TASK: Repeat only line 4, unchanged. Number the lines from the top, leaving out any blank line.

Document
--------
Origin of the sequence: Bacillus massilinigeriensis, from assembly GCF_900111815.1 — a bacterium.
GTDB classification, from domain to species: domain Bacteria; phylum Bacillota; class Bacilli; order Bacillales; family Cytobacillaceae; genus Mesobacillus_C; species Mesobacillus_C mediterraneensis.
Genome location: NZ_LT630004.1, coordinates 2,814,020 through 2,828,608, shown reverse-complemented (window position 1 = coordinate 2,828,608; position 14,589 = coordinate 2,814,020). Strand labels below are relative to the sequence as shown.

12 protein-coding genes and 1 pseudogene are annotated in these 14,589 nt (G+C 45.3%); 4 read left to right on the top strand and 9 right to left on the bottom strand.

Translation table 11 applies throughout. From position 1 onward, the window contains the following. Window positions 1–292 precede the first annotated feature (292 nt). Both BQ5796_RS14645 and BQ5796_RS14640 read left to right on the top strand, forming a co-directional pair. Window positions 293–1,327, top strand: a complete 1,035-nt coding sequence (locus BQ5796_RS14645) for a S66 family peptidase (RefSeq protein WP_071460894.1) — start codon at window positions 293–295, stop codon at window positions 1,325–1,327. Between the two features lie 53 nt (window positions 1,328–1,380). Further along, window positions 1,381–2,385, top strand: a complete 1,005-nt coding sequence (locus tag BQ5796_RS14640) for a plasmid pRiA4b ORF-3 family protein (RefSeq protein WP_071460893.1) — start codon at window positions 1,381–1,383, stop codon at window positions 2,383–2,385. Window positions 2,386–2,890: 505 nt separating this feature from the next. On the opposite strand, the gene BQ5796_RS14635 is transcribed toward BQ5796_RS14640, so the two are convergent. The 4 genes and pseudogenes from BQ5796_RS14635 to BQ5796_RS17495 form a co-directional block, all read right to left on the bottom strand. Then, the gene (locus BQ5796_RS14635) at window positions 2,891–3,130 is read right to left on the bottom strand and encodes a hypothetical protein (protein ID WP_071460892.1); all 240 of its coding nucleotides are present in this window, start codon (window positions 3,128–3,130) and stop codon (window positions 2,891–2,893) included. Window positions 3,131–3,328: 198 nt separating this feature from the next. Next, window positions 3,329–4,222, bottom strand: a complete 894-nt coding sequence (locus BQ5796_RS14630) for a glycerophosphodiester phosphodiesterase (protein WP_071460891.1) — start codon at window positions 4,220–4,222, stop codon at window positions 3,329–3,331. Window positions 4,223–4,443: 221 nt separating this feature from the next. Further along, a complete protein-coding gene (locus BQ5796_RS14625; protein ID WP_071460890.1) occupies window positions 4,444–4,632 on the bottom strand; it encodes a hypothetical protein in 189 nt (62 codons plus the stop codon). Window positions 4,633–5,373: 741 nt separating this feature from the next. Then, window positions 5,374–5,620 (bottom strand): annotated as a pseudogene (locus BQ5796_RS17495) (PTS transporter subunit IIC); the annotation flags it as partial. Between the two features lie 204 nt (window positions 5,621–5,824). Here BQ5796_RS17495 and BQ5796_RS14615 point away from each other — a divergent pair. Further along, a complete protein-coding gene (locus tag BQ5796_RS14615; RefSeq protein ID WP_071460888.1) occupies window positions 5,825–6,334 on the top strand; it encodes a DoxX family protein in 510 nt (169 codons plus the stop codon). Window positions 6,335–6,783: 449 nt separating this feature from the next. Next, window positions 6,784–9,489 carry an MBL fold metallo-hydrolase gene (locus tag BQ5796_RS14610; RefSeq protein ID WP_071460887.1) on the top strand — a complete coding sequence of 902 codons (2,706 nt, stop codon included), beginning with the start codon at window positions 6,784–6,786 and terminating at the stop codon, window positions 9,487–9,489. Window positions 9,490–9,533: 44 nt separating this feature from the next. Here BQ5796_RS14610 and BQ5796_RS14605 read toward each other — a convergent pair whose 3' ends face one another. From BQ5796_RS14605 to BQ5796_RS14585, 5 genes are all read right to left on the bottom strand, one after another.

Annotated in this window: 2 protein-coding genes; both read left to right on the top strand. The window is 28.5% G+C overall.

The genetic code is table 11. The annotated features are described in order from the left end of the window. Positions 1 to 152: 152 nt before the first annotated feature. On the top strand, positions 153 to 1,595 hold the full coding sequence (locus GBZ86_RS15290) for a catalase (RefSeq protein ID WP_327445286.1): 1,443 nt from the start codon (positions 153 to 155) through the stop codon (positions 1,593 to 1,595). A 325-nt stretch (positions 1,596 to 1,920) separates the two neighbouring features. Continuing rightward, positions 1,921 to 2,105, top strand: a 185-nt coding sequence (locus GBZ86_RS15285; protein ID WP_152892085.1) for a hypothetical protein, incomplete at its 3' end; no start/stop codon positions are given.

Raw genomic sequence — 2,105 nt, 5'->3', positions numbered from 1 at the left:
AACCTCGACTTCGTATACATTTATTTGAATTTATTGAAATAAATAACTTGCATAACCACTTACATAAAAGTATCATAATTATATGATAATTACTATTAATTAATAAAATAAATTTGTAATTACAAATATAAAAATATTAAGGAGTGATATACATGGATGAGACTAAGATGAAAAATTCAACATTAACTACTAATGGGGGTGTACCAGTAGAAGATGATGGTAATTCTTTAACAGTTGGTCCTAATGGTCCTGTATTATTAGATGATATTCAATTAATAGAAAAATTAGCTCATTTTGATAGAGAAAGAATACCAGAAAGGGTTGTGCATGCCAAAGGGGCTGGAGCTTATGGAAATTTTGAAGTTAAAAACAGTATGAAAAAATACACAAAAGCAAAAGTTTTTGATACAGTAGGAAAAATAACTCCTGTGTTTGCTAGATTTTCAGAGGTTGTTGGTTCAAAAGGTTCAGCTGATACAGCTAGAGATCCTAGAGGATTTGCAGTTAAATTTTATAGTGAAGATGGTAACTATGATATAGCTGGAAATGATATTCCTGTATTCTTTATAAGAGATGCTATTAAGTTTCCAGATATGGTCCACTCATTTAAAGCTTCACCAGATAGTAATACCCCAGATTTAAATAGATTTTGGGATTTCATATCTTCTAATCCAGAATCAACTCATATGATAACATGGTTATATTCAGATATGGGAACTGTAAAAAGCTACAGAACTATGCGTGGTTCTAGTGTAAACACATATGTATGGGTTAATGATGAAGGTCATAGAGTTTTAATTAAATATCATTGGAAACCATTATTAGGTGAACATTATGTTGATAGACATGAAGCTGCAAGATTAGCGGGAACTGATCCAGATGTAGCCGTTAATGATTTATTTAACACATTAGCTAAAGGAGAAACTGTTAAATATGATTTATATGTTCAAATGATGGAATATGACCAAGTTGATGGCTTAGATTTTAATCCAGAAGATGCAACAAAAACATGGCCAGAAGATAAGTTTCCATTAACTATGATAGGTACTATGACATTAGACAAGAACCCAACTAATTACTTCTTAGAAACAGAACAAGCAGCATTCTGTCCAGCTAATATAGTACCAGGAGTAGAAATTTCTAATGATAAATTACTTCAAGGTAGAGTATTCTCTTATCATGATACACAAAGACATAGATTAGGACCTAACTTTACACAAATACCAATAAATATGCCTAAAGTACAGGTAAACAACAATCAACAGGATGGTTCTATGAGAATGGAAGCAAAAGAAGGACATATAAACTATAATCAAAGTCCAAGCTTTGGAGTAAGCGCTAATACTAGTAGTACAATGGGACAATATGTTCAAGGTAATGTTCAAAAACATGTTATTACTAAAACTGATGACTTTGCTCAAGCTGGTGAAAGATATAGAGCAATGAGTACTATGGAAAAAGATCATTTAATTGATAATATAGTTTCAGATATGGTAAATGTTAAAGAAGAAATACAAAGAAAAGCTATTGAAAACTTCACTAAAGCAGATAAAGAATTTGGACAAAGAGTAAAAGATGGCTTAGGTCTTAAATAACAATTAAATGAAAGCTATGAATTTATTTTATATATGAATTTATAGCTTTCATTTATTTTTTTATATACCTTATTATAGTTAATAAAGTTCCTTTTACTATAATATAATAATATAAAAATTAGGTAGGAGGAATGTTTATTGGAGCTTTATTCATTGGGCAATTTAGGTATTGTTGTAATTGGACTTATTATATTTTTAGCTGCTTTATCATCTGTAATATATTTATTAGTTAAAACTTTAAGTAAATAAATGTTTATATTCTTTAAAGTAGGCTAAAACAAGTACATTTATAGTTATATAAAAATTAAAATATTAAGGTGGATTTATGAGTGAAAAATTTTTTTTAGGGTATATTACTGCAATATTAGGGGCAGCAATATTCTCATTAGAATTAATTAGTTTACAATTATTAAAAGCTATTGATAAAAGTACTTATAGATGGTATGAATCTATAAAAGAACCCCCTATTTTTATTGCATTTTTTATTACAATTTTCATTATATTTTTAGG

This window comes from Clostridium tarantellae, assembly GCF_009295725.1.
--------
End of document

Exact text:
12 protein-coding genes and 1 pseudogene are annotated in these 14,589 nt (G+C 45.3%); 4 read left to right on the top strand and 9 right to left on the bottom strand.